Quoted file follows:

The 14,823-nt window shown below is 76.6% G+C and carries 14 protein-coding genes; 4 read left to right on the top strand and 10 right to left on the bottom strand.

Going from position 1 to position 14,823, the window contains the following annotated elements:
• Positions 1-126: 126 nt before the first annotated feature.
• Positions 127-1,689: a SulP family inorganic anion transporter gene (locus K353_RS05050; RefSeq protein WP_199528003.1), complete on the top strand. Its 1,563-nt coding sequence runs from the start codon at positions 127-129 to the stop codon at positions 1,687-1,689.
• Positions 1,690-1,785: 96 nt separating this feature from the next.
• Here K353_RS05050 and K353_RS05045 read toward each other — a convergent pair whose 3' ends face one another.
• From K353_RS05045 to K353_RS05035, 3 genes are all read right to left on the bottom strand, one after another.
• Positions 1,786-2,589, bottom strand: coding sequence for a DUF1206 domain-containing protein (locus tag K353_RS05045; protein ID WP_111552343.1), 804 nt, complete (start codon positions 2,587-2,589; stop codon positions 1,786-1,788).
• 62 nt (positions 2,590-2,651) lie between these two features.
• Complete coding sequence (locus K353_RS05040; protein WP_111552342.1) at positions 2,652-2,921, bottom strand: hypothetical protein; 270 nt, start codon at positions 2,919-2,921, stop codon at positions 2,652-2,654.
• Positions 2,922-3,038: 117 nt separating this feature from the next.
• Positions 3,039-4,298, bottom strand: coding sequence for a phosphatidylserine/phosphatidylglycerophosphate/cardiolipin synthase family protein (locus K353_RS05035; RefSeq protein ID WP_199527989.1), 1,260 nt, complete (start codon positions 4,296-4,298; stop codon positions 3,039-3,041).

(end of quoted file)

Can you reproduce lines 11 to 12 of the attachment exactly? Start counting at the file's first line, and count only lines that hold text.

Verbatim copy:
• Positions 2,922-3,038: 117 nt separating this feature from the next.
• Positions 3,039-4,298, bottom strand: coding sequence for a phosphatidylserine/phosphatidylglycerophosphate/cardiolipin synthase family protein (locus K353_RS05035; RefSeq protein ID WP_199527989.1), 1,260 nt, complete (start codon positions 4,296-4,298; stop codon positions 3,039-3,041).